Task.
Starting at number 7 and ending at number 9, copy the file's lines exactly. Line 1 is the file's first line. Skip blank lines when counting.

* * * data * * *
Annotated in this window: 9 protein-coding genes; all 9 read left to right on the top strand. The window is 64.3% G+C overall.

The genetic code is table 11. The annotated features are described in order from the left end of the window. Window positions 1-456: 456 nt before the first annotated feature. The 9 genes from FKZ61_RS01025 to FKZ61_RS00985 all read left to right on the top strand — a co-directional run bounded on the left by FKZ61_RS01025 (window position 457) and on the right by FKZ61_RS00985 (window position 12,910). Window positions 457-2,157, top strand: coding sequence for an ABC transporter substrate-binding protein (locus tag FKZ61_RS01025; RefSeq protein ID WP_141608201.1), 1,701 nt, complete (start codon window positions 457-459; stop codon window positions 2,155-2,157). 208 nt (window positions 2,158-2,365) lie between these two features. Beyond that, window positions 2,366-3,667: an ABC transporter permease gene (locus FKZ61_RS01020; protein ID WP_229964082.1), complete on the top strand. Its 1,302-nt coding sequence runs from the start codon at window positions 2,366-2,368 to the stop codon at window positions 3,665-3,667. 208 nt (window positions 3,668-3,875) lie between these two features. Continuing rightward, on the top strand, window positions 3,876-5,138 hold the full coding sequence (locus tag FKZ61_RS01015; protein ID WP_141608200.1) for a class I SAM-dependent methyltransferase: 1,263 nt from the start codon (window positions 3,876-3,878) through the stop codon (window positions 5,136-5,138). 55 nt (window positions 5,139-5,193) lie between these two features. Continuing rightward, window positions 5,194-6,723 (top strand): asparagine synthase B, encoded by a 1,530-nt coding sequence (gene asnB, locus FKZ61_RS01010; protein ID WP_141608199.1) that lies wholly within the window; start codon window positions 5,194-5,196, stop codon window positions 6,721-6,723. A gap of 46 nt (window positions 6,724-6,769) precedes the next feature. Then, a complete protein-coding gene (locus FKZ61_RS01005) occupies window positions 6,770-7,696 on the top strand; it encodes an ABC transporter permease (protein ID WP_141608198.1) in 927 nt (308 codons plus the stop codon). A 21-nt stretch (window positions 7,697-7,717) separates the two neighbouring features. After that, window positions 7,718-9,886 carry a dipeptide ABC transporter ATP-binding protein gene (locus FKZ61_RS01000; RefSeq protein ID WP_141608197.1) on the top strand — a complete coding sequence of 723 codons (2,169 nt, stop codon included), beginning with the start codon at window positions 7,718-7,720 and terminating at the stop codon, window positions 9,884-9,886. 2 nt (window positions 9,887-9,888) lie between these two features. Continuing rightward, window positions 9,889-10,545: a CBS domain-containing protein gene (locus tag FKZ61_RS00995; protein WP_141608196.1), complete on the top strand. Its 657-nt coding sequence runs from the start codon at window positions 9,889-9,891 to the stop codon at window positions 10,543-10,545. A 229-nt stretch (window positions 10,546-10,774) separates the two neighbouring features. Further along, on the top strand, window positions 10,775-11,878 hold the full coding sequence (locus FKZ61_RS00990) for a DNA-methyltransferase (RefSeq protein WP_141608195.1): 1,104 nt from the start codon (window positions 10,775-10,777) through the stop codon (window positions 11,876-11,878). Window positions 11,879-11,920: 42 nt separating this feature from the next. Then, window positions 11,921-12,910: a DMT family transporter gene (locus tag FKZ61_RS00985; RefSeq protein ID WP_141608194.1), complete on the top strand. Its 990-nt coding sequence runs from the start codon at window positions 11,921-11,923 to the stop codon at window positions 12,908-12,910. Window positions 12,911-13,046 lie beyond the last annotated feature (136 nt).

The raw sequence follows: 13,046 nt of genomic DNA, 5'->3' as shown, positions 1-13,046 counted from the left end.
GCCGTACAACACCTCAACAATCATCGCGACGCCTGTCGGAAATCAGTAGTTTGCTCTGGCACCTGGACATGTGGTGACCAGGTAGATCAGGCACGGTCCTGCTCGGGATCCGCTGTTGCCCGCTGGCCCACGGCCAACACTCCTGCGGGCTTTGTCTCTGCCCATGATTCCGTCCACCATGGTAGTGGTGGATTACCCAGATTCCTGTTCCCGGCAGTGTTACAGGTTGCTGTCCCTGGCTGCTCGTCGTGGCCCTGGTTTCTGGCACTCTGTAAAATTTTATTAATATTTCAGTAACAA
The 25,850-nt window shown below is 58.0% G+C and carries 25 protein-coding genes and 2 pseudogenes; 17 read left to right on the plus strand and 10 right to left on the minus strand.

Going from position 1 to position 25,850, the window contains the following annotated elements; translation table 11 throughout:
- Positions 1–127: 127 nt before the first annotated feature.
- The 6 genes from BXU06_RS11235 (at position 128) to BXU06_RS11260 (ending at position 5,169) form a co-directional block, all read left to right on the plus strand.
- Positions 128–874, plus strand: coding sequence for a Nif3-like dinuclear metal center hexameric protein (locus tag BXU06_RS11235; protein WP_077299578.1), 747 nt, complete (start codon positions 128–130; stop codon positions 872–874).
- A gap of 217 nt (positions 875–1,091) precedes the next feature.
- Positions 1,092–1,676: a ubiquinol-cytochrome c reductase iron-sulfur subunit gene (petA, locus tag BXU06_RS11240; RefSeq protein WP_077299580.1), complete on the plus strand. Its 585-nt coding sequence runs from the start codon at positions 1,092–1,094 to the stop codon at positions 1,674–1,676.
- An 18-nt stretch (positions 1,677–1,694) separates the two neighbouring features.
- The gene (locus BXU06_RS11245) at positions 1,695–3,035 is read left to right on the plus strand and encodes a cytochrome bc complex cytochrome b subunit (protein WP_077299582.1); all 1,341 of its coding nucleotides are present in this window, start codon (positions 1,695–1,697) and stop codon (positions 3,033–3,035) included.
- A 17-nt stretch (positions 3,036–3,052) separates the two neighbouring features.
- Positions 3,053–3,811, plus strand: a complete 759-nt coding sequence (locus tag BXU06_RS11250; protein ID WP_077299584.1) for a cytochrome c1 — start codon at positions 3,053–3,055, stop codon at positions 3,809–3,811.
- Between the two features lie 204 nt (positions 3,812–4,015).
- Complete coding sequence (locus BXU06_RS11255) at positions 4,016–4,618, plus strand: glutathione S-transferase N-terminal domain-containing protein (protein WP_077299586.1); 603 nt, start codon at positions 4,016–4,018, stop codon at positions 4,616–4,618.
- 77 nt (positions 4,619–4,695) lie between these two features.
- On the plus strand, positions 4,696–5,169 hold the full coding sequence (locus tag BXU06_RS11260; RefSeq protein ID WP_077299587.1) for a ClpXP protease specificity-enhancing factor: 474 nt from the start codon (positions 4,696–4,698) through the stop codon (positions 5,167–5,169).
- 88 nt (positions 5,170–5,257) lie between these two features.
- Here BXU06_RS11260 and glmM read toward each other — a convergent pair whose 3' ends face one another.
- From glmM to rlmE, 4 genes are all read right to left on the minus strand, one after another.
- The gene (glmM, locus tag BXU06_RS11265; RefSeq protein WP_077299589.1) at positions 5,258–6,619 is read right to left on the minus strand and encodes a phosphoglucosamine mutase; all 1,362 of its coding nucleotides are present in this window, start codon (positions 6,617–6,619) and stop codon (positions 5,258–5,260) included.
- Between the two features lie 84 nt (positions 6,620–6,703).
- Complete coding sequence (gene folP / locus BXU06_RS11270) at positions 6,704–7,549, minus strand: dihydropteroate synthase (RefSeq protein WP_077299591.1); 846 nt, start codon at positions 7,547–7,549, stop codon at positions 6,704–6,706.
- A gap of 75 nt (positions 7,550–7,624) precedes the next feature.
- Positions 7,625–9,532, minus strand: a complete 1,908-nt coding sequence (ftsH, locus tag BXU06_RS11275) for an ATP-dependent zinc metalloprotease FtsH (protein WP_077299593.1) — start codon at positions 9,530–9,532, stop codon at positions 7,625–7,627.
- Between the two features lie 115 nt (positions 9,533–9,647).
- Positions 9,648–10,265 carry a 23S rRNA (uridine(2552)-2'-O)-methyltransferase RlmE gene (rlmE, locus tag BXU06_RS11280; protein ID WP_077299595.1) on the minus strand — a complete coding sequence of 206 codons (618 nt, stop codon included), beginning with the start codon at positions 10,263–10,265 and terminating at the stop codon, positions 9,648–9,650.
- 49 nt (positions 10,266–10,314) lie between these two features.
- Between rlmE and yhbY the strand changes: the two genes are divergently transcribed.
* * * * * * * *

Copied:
- Positions 1–127: 127 nt before the first annotated feature.
- The 6 genes from BXU06_RS11235 (at position 128) to BXU06_RS11260 (ending at position 5,169) form a co-directional block, all read left to right on the plus strand.
- Positions 128–874, plus strand: coding sequence for a Nif3-like dinuclear metal center hexameric protein (locus tag BXU06_RS11235; protein WP_077299578.1), 747 nt, complete (start codon positions 128–130; stop codon positions 872–874).